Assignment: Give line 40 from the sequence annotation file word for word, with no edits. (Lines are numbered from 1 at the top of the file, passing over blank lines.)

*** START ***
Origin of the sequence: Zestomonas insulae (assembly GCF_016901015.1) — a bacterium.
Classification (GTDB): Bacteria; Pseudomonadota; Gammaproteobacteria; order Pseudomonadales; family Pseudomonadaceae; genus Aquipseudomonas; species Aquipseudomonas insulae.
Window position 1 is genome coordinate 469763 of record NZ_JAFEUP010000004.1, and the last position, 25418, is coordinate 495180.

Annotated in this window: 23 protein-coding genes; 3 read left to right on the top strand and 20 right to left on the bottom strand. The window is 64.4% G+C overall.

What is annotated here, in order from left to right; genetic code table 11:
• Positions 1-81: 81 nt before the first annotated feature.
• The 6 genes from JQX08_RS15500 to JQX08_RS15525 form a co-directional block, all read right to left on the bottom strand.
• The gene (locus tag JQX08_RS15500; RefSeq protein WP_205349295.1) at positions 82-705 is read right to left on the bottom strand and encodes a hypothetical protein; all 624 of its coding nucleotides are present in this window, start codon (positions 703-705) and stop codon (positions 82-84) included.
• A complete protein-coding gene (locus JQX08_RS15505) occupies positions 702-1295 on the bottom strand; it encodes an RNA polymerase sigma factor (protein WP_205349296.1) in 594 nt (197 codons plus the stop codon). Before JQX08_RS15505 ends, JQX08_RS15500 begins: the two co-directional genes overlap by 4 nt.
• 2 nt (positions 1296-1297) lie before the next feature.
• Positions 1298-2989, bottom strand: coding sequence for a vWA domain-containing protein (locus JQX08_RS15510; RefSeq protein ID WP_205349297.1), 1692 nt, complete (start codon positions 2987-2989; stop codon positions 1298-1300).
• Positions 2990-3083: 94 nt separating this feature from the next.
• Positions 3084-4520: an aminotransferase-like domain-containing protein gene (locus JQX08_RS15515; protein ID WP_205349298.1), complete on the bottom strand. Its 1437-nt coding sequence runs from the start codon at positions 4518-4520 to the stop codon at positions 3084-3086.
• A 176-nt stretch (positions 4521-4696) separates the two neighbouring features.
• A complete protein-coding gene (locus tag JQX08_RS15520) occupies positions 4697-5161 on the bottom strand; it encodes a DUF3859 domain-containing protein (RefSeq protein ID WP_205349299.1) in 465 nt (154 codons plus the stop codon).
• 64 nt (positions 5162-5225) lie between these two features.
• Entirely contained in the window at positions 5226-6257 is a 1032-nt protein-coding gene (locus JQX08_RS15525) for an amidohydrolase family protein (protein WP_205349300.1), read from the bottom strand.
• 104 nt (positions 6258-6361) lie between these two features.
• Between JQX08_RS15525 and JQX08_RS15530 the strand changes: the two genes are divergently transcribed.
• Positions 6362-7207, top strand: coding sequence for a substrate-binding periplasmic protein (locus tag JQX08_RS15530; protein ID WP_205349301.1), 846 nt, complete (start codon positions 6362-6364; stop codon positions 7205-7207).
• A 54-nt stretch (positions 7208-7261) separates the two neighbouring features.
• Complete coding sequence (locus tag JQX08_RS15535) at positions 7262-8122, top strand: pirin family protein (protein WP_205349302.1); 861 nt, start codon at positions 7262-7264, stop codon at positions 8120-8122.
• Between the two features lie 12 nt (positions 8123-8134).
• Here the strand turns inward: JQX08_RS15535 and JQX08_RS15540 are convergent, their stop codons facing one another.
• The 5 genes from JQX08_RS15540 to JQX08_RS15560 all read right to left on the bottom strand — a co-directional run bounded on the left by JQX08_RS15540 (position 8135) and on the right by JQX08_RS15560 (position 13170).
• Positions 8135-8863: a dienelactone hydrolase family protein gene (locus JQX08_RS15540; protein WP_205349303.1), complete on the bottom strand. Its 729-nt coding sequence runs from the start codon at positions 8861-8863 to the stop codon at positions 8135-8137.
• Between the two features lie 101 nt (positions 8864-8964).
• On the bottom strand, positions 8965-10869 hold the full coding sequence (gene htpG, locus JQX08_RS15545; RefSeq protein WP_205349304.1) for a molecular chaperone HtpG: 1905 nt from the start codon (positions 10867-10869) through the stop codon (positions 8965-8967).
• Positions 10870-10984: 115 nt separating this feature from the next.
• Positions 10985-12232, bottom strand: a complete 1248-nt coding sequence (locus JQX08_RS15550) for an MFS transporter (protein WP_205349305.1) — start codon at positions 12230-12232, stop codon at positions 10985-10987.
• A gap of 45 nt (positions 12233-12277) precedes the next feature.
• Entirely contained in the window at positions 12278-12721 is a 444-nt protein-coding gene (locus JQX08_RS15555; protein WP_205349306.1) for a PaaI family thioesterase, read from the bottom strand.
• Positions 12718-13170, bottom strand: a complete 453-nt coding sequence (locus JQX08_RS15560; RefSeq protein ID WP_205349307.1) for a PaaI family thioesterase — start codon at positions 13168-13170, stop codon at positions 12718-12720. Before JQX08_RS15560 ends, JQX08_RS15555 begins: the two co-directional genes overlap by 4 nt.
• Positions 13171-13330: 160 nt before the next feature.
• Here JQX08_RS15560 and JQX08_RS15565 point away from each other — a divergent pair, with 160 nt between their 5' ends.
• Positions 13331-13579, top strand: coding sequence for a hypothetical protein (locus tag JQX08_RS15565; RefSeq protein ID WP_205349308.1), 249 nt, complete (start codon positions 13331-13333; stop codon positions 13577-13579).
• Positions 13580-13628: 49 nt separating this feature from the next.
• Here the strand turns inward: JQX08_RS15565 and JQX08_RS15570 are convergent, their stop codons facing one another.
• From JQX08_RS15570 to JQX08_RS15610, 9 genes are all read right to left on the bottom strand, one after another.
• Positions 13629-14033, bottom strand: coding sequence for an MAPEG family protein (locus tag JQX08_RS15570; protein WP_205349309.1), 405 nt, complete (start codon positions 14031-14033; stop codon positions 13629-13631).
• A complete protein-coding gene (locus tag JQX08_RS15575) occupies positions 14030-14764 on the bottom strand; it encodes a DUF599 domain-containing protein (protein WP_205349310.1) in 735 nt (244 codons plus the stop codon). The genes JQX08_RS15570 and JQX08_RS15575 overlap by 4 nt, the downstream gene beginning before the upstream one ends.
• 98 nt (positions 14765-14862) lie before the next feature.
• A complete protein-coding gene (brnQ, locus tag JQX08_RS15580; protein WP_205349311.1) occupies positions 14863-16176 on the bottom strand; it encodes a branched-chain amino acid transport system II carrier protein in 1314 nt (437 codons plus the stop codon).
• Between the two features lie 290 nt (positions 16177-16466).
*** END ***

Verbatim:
• Positions 13629-14033, bottom strand: coding sequence for an MAPEG family protein (locus tag JQX08_RS15570; protein WP_205349309.1), 405 nt, complete (start codon positions 14031-14033; stop codon positions 13629-13631).